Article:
The disease, called “localized aggressive periodontitis," which has a genetic basis, affects 2 percent of African-America children ages 11 to 17.
A $3.2 million grant from the National Institutes of Health (NIH) will help Fine and his team pinpoint biological markers in saliva that can predict whether bone loss will occur from the disease and which teeth it will affect before there are symptoms.
Because the disease, which has a high rate of prevalence in children of African descent, only attacks central incisors and molars, it can result in disfiguring tooth loss and difficulty eating among a demographic that often has limited access to dental care.
“This is a health disparity issue that has an impact on members of the African-American community that can ill afford to lose teeth and suffer the consequences from either a psychological or sociological vantage point,’’ says Fine, who is chair of the dental school’s oral biology department and associate dean for research in the Graduate School of Biomedical Sciences.
The dental school provides treatment for study subjects who develop the disease so that infection and tooth loss can be prevented. Fine’s research on early diagnosis of the disease, which affects 70,000 children in this country, can pave the way for early interventions.
Fine’s work also has broader implications. It sheds light on the biological basis for other forms of periodontitis, a disease which affects nearly half of Americans over age 30. In its more advanced stages, periodontal disease can cause the gum to pull away from the teeth, resulting in bone and tooth loss. The condition is more common among those living below the poverty level, striking 65 percent of that population.
“If we focus on these children, it gives us an opportunity to dissect the factors that lead to bone loss and help save their teeth,’’ says Fine.
According to Fine, the findings are a valuable jumping off point for related discoveries. His research on oral bacteria could eventually increase the understanding of mucosal infections throughout the gastrointestinal tract. “Bacteria of oral origin have been implicated in GI diseases,’’ says Fine. “Recently an organism found in periodontal disease has been implicated as a cause of gastric cancer.’’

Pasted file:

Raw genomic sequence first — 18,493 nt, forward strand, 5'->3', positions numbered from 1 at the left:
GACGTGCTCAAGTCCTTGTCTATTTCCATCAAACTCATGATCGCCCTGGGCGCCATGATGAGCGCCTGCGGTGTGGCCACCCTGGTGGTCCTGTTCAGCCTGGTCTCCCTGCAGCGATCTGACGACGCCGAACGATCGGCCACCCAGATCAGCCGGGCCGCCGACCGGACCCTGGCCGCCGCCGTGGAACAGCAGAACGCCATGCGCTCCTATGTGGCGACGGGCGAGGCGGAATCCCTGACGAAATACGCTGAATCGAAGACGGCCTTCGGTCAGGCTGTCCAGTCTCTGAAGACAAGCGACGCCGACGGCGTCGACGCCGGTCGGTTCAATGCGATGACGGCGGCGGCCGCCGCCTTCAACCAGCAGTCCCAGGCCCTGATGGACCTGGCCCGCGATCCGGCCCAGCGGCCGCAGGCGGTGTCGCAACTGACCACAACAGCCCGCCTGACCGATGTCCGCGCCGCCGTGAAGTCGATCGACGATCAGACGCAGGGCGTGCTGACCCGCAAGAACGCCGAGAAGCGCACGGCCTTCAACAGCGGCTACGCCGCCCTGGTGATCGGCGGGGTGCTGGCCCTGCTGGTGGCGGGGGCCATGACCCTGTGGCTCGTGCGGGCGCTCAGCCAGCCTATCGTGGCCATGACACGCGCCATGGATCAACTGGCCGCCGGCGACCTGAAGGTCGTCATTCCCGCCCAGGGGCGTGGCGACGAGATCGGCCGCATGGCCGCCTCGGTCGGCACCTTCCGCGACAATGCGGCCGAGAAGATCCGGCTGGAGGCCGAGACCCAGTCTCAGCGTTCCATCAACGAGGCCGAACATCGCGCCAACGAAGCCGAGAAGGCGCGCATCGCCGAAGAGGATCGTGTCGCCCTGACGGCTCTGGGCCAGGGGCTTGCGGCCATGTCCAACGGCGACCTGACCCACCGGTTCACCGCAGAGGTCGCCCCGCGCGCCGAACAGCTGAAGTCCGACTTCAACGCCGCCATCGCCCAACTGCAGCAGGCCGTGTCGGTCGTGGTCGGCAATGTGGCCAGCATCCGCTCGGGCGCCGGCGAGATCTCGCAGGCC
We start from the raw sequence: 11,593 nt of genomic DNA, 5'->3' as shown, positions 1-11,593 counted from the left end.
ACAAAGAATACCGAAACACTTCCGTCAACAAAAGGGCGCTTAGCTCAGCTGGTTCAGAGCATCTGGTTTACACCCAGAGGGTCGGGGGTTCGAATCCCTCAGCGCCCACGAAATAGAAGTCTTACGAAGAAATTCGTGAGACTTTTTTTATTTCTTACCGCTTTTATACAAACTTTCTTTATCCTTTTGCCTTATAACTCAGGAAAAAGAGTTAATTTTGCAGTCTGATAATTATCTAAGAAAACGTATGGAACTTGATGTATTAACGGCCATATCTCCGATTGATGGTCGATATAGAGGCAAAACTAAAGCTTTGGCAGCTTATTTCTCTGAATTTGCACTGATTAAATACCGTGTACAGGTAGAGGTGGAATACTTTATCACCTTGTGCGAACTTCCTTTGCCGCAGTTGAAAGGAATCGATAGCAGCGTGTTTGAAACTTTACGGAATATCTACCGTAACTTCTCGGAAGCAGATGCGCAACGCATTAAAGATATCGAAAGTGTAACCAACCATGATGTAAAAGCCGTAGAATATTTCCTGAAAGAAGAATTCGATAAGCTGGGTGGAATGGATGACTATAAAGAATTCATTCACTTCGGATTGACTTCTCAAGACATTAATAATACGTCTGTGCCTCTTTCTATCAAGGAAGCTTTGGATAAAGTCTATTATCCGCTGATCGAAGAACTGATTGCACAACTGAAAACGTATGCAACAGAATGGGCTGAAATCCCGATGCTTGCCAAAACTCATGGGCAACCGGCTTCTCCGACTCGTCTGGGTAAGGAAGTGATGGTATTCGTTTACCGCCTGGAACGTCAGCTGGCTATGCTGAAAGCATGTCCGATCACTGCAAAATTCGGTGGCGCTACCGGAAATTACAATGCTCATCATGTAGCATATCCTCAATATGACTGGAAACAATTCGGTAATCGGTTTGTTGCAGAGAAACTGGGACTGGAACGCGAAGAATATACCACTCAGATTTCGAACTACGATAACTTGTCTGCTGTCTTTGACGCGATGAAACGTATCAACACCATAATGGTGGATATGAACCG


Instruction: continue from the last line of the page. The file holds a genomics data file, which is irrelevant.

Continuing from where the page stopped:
During previous studies of local aggressive periodontitis, Fine’s team uncovered something unexpected: a way to potentially eliminate cavities. They found that children with localized aggressive periodontitis had a much lower rate of dental caries, or cavities, than others. That’s because they produce a higher volume of a lactoferrin, an abundant salivary protein. The variant kills bacteria that causes cavities, but has no effect on the periodontal disease.
In several previous studies findings led Fine and his researchers to create a synthetic peptide that has the same cavity-fighting effect. They have also developed patents to improve diagnosis and treatment of cavities and periodontal disease, which affect more than 70 percent of the population..
NIH funding is typically limited to the top 10 percent of grants submitted and Fine’s grant was ranked in the top 1 percentile.
Fine's collaborator on the project is Bruce Paster, Chair of the Department of Microbiology at the Forsyth Institute
and a professor in Oral Medicine, Infection, and Immunity at Harvard School of Dental Medicine. Other collaboratrs, from Virginia Commonwealth University, are John Gunsolley, a professor of periodontics, and Al Best, Director of Faculty Research. They are involved in the statistical analysis of data.
For media inquiries, contact Carrie Stetler, Rutgers School of Dental Medicine, at firstname.lastname@example.org or 973-972-3157.